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A Ghost Story (cont.)

What do we really want to do to this?

At one time the Ghost was used for mixing, but these days most things are done in the computer. However, there are a lot of people that I know, and have worked for that routinely run 16, 24, or more outputs from their DAWs (digital audio workstation)into their console line inputs, to take advantage of the character that the analog circuitry imparts on the mix.

The Ghost has an A Mix Bus and a B Mix Bus. In typical inline fashion, the A Bus is used for tracking, being fed from the mic pres and balanced line inputs. The B Mix is fed from the balanced tape return inputs. Both the A and B Mix Buses have their own summing amps and outputs, but the B Mix can also be fed into the A Mix if you need 64 channels on mixdown.

I still used the A Bus for tracking live bands, making use of the parametric EQ and flexible signal routing, but never had much use for the B Mix. So my plan was to use the B Mix Bus exclusively to provide 32 channels of analog summing for the DAW. This would involve upgrading all of capacitors and opamps in the tape return signal path of every channel.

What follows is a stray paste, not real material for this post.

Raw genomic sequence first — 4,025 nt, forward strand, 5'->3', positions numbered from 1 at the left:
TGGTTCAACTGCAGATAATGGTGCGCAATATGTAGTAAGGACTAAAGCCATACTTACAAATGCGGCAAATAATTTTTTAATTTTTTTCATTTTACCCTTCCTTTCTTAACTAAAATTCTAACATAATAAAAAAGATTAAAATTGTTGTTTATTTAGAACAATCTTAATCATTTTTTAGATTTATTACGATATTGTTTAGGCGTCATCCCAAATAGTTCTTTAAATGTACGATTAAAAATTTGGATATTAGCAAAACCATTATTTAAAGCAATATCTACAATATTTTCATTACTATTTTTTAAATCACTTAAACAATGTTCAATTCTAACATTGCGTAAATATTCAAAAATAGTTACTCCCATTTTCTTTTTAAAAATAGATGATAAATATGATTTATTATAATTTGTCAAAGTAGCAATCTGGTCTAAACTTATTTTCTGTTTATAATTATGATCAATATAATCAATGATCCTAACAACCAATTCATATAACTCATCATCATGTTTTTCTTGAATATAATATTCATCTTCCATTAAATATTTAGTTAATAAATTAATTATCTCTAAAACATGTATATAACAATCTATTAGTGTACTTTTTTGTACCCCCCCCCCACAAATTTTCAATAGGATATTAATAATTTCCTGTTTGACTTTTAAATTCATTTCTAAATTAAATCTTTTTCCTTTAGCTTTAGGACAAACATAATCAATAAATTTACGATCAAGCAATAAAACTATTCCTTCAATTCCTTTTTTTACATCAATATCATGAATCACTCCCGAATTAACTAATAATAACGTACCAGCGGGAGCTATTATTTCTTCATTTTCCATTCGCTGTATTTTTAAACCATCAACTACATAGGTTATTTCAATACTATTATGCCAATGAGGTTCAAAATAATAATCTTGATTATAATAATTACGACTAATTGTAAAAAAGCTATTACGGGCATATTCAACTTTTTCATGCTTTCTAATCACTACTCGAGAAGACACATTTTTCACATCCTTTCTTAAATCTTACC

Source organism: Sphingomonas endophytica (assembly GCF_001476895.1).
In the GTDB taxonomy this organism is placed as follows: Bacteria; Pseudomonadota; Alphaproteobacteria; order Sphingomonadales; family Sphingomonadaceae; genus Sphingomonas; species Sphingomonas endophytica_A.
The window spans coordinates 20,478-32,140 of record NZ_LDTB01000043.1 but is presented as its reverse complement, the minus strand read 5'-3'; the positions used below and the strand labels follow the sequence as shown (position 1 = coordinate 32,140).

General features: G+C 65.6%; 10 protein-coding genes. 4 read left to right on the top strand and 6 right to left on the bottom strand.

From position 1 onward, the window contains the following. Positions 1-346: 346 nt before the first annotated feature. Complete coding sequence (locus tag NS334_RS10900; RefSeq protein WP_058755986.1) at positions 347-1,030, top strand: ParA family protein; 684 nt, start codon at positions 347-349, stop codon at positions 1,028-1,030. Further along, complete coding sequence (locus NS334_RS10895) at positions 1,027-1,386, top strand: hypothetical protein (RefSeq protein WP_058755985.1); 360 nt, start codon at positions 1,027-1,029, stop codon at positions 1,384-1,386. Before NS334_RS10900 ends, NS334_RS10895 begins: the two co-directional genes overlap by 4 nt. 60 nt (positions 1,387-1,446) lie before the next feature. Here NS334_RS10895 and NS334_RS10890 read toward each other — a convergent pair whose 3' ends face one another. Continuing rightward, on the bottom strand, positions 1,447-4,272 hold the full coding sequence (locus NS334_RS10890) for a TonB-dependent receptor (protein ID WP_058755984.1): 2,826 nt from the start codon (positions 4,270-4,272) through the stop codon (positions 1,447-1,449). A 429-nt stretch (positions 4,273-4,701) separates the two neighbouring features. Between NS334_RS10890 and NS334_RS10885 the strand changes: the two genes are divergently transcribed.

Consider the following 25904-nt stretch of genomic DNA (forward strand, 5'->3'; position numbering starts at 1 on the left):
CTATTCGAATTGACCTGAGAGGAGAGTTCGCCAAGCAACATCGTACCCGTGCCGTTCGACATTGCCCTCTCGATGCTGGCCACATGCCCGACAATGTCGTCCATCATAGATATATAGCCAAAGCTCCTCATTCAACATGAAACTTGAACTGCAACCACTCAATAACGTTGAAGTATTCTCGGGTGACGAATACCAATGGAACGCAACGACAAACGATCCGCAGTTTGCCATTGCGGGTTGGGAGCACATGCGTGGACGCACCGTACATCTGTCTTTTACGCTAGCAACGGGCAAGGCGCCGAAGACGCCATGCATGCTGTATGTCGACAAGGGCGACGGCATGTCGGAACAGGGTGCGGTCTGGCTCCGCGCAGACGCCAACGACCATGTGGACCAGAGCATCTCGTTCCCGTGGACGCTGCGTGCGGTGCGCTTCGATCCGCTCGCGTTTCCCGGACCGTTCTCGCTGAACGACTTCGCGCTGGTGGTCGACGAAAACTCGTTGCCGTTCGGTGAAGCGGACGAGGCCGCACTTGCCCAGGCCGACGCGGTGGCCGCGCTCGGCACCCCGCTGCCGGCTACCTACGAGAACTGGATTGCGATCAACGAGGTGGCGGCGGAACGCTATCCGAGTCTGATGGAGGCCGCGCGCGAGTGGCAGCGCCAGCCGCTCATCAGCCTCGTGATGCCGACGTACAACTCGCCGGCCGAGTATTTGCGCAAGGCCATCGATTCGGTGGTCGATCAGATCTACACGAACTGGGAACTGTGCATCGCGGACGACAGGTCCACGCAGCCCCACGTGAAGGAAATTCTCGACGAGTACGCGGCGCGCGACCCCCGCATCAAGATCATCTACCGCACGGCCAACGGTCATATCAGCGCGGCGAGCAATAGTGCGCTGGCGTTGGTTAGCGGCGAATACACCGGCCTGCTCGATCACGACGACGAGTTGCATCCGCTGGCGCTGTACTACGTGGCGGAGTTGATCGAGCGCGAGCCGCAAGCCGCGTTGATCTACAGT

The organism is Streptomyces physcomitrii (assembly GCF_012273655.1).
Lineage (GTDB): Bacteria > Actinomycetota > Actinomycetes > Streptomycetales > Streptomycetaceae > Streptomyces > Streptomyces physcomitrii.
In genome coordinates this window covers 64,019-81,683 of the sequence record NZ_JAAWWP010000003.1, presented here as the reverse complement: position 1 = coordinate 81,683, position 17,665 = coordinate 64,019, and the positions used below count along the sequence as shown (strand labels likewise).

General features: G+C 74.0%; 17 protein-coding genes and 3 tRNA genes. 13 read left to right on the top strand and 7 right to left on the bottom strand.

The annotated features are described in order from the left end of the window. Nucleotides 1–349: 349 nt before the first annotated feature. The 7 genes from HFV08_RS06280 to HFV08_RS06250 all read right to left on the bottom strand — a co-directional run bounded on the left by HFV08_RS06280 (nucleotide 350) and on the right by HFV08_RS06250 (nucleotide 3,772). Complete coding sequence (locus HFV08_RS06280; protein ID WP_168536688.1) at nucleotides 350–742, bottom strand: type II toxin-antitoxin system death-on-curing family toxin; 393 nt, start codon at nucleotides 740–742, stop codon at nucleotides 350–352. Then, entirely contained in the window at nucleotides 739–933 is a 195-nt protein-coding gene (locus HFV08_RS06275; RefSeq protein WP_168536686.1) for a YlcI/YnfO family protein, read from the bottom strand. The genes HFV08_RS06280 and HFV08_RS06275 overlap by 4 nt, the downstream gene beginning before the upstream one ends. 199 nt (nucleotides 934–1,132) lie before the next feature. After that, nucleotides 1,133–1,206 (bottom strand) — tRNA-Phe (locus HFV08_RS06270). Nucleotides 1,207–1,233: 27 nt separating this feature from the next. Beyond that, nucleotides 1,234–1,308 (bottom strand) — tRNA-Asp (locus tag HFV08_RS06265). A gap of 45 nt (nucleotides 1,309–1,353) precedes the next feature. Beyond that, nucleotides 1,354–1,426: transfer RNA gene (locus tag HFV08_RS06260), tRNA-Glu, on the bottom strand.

The TL072 opamps were mostly replaced with OPA2134, and the 5532 opamps were replaced with 4562. For every opamp removed, a gold plated machined socket was soldered in place before installing the new opamp. All of the caps in the audio path were replaced with Nichicon Gold series audio caps, with larger values being used in many locations that would benefit from an improvement in low frequency distortion.

All of the summing amps in the console, including A Bus, B Bus, and Groups 1 thru 8, received OPA1612 opamp upgrades. These are surface-mount chips that need to be mounted on apdapter PCBs in order to plug into DIP sockets.

For the B Mix Bus, I installed a version of my summing bus gain mod that is used on several client consoles. There is an added 3-position switch in the master section labled B Bus -6dB in the up position, and B Bus -12dB in the down position. The B Bus is at unity gain in the middle position. These gain reduction settings come in handy when summing lots of channels in an active mix and things start to overload. Instead of turning down every fader or output, you can simply flip the switch for another 6dB of headroon without breaking the flow.

A mod was done to the group faders making use of the never used L+R switches. I always found the group faders to be in the way when working, being right in the middle of the console. They normally need to be set at the zero line, so I created a mod that when the L+R buttons are engaged, the group faders are bypassed and the gain is set to unity. This allows the faders to be pulled down and out of the way.

Input Section

Input circuit board of a Soundcraft Ghost

Notice the sockets added to the opamps and the oversized caps.

 Group Summing Amp

Soundcraft Ghost Group Bus circuit board

Notice the surface mount chip (OPA1612) in the adapter. The wires are part of the Group Fader bypass mod. There are also a few visible bypassed caps that were deemed non-essential.